During a recent meeting, Mai Thanh Chung, the director of the Ha Nam Department of Culture, Sports, and Tourism, shared that the discovery of these remains took place during an excavation conducted by the Vietnam Institute of Archaeology in March of last year. The archaeological dig took place at the Tam Chuc Pagoda Complex located in Kim Bang District.
A group of archaeologists unearthed three burial sites containing the remains of both children and adults. Remarkably, all individuals were found to have been interred in a unique kneeling posture.
Chung announced that for the first time ever, ancient human remains dating back 10,000 years have been unearthed in Vietnam.
Alongside human remains, the excavation pit yielded mollusk shells and small animal teeth and bones, potentially serving as dietary resources for our ancient ancestors.
In March 2023, the Vietnam Institute of Archaeology carried out an excavation at the Tam Chuc Pagoda Complex located in the Kim Bang District of Ha Nam Province. This archaeological endeavor was captured in a photograph taken by the institute.
During the March excavation in Kim Bang, the Institute of Archeology made significant discoveries. Two caves yielded prehistoric paleontological remains and artifacts, offering valuable insights into the ancient Dong Son culture. Among the findings were animal fossils and fragments of reddish-brown rope pottery, both belonging to this Bronze Age civilization. The Dong Son culture thrived in the Red River valley of northern Vietnam from 1000 BC to the first century AD.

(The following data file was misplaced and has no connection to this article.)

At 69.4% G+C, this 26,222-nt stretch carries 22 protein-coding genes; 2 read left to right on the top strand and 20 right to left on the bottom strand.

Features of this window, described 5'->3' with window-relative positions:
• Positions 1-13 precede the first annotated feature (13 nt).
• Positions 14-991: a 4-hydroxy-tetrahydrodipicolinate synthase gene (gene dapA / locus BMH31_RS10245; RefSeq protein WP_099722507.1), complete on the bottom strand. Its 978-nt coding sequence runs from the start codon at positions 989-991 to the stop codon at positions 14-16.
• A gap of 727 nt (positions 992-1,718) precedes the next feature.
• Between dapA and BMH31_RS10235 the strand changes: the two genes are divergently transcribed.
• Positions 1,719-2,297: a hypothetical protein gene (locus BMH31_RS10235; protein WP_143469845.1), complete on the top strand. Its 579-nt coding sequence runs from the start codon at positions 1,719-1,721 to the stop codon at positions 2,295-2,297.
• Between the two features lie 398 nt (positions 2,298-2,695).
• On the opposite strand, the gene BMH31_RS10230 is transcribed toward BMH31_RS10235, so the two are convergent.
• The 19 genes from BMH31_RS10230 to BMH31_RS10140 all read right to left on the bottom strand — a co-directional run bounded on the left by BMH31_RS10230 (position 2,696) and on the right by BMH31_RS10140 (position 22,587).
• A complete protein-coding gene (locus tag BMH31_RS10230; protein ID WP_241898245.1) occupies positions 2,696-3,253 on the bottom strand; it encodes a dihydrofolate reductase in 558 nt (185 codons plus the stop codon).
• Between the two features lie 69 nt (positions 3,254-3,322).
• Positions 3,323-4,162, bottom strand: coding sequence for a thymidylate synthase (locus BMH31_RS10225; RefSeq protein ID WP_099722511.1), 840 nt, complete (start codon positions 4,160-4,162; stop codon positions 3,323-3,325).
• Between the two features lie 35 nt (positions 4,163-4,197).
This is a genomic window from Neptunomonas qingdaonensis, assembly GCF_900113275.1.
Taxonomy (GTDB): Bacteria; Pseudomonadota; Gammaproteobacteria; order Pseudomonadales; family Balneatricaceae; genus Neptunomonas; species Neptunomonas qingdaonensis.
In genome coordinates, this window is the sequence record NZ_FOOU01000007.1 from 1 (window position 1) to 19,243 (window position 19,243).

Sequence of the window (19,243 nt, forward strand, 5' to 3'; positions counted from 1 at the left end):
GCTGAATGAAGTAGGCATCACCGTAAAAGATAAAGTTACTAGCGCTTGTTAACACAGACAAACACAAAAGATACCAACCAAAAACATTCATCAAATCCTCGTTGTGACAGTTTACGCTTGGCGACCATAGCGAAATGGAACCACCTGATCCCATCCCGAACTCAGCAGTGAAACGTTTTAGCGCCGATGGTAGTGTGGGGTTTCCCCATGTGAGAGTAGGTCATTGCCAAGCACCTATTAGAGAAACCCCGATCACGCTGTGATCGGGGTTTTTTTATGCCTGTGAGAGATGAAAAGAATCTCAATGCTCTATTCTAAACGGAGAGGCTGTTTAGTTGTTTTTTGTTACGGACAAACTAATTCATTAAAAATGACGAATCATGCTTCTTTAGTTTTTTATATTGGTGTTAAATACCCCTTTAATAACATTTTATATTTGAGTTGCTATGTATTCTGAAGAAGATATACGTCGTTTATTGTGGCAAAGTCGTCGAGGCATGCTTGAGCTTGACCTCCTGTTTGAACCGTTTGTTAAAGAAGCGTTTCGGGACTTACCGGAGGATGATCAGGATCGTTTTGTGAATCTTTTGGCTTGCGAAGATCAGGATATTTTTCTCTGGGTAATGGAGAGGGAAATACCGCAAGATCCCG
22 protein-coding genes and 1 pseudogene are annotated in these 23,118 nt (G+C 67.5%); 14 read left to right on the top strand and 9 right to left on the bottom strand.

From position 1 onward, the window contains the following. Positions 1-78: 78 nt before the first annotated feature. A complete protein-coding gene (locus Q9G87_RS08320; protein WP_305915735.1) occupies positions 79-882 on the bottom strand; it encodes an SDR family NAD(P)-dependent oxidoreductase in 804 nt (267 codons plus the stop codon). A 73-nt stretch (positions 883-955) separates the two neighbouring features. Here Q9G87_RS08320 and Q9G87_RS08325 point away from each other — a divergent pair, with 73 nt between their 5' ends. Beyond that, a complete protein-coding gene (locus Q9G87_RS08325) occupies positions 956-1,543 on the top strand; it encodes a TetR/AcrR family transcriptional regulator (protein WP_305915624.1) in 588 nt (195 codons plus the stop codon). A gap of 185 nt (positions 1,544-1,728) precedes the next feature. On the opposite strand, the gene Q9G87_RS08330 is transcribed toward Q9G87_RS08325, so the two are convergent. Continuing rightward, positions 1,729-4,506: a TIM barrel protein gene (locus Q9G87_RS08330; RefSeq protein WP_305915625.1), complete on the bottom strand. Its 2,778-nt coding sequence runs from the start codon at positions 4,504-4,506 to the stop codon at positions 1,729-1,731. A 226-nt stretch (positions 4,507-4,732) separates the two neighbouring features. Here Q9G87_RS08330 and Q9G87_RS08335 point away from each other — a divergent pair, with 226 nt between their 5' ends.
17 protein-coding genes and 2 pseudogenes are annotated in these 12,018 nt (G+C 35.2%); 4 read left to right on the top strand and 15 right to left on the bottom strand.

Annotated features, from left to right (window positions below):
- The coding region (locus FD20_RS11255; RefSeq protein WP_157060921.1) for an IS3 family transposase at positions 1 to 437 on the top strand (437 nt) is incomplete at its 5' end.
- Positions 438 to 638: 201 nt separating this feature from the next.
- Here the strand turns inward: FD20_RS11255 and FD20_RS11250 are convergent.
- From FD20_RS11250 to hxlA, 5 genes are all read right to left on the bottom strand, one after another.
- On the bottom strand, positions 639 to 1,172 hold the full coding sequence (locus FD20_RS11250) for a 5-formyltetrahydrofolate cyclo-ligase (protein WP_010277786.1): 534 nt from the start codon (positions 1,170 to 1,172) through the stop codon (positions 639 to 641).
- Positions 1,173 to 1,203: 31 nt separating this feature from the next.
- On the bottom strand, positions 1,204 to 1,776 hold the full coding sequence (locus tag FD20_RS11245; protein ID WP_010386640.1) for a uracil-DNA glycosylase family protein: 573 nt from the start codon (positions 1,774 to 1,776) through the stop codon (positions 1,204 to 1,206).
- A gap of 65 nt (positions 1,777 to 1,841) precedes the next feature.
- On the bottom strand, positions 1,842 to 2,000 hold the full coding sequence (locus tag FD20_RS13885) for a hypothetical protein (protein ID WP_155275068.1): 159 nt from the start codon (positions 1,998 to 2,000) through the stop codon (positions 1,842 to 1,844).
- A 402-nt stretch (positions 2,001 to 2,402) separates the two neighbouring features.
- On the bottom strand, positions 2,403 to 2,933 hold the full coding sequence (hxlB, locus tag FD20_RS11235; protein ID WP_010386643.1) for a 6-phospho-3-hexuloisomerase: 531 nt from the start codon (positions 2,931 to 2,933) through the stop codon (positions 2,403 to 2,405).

Sea mollusk shells and stream snails were unearthed by archeologists within the vast Tam Chuc complex. Interestingly, atop the mountain within the complex, fragments of pottery were discovered in close proximity to the mollusk remains.
According to the institute, a significant number of relics found in Kim Bang can be traced back to the late Pleistocene to late Holocene era, around 10,000-12,000 years ago.
The district was once regarded as a highly desirable region, housing numerous ancient inhabitants, according to findings from researchers.